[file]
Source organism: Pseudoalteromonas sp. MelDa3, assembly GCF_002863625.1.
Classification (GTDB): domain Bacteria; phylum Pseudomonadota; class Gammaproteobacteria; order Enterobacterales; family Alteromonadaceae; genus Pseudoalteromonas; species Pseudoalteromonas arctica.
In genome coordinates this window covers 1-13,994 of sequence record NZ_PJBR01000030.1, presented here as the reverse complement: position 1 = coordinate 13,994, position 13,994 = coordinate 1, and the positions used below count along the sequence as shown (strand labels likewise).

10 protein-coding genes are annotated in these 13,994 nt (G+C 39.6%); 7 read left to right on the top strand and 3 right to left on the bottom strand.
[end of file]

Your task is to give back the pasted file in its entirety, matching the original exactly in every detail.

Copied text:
Source organism: Pseudoalteromonas sp. MelDa3, assembly GCF_002863625.1.
Classification (GTDB): domain Bacteria; phylum Pseudomonadota; class Gammaproteobacteria; order Enterobacterales; family Alteromonadaceae; genus Pseudoalteromonas; species Pseudoalteromonas arctica.
In genome coordinates this window covers 1-13,994 of sequence record NZ_PJBR01000030.1, presented here as the reverse complement: position 1 = coordinate 13,994, position 13,994 = coordinate 1, and the positions used below count along the sequence as shown (strand labels likewise).

10 protein-coding genes are annotated in these 13,994 nt (G+C 39.6%); 7 read left to right on the top strand and 3 right to left on the bottom strand.